4.2 100 Years War: Caroline Phase

The Caroline Phase takes its name from the king of France at the time, Charles V. The Edwardian Phase of the Hundred Years' War was ended through a peace trcharles veaty. Nonetheless, Charles V didn't waste time looking for a way to pick another fight with England.

Charles didn't have to look for long. He found a "legal" excuse to break the peace; and that excuse came in 1369 when the Black Prince disobeyed a command from Charles V to come to Paris and pay homage to the French king. Technically speaking, the king of England (and his son) owed allegiance to the French king. The English leaders were therefore obligated by feudal custom to pay their respects. By not paying homage the Black Prince (Edward IV) broke with feudal custom. Charles used this as an excuse to renew the war with England.

During the reign of Charles V the English were steadily pushed back.  Much of the territory lost by France during the previous phase of the war was recovered. Several important generals switched sides from the English to the French side during this time. In particular, Bertrand du Guesclin of Brittany (one of England's more powerful allies) switched sides and proved to be one of Charles V’s most successful generals.

Caroline PhaseDu Guesclin organized and carried out a series of guerilla wars against the English.  He recommended to the French king the use of Fabian Tactics. Fabian tactics meant the French would avoid any large scale battles against the English like the Battle of Crecy or Poiters. Instead, the French used small-scale ambushes, hit and run attacks, etc. and wore down the English invaders. Fabian tactics are frustrating if you are the invader because you enemy refuses to fight you out in the open in a decisive battle. Fabian tactis are intended to make the invader give up because of the cost of occupying the land is more expensive than the benefits conferred through occupation.

These tactics prevented the English from gaining a decisive victory. The English responded to the French approach by undertaking several destructive military expeditions called chevauchées. The English used chevauchées to force the French to come out and fight them in a major battle. Du Guesclin, the French commander, did not take the bait. Rather, he continued to bleed the English slowly and surely.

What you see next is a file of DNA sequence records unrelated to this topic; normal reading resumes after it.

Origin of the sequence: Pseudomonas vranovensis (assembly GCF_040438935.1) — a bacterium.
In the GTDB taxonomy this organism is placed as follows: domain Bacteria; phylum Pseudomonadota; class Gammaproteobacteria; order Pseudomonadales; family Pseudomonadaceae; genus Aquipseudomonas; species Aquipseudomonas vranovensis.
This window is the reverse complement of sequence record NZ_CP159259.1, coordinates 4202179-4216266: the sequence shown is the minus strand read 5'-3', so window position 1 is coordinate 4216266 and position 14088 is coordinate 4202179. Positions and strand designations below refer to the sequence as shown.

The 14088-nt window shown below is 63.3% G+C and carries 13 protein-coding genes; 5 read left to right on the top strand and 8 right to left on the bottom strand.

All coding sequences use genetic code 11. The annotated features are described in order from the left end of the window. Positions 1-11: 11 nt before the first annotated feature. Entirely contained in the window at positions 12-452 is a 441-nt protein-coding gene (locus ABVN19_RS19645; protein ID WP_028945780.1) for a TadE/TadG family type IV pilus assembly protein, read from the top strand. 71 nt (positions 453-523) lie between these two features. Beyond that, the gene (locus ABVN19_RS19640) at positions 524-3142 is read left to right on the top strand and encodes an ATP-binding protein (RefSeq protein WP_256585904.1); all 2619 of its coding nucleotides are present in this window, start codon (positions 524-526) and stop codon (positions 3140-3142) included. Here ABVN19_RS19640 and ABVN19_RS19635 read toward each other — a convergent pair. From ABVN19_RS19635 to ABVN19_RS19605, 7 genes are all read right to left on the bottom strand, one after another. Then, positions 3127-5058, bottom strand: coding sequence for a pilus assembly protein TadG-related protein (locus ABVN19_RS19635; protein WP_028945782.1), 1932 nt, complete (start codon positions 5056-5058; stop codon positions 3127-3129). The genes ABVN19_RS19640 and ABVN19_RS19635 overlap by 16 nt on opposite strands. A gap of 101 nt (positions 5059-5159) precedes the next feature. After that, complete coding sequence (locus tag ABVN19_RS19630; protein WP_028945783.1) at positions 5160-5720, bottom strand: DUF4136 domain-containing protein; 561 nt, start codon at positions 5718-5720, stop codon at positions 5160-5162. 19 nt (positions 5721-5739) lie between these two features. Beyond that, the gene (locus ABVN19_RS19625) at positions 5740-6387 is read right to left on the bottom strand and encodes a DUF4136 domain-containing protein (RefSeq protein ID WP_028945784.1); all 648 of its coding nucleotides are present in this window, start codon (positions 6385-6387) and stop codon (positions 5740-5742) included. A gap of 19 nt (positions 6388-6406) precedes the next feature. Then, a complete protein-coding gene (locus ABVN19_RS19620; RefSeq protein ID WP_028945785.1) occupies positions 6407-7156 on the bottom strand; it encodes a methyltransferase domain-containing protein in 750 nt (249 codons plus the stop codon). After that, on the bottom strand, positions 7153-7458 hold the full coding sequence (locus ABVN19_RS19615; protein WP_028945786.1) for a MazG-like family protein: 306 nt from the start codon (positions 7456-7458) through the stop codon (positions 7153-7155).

THE BATTLE OF LA ROCHELLE
Near the beginning of the Edwardian Phase, the English navy defeated the French in a naval battle in the English Channel. From that point on the English controlled the channel between England and France; however, the situation changed when the English were defeated on June 23rd, 1372, at another naval battle near the coastal community of La Rochelle. The French won the Battle of La Rochelle for basically two reasons: firstly, the French had capable allies in the Spanish. Spanish ships, compared to English, were far more maneuverable. Also, the English were not known (yet) for their naval abilities. Instead, their best and greatest forces were land-based. The English naval commanders lacked the ships and skill to confront the superior French-Spanish force. Following their defeat at La Rochelle, England was essentially cut off from Gascony (one of its last remaining holdings in France).

black prince tombTHE BLACK PRINCE DIES
In 1376, the Black Prince died. The following year his father, Edward III, died (1377). For the next thirteen years of war England lacked effective leadership. French King Charles V died in September 1380 and was succeeded by his underage son, Charles VI, who was placed under the joint regency of his three uncles. Joint regency basically means that although Charles VI was king he did not rule; his uncles ruled in his name until he became of age.

In 1377, the Black Prince’s son, Richard II, assumed the throne of England. Richard, however, was unable to successfully challenge the French in Europe. He was too busy trying to consolidate his power and rule back in England. In fact, the situation was so bad for Richard II that he was eventually deposed by his cousin, Henry Bolingbroke. With Richard II removed from the English throne the Plantagenet Dynasty came to an end. Bolingbroke belonged to the House of Lancaster. In 1399, Bolingbroke became Henry IV of England. He was the first of the Lancastrian kings (who just so happened to be married to a Plantegent).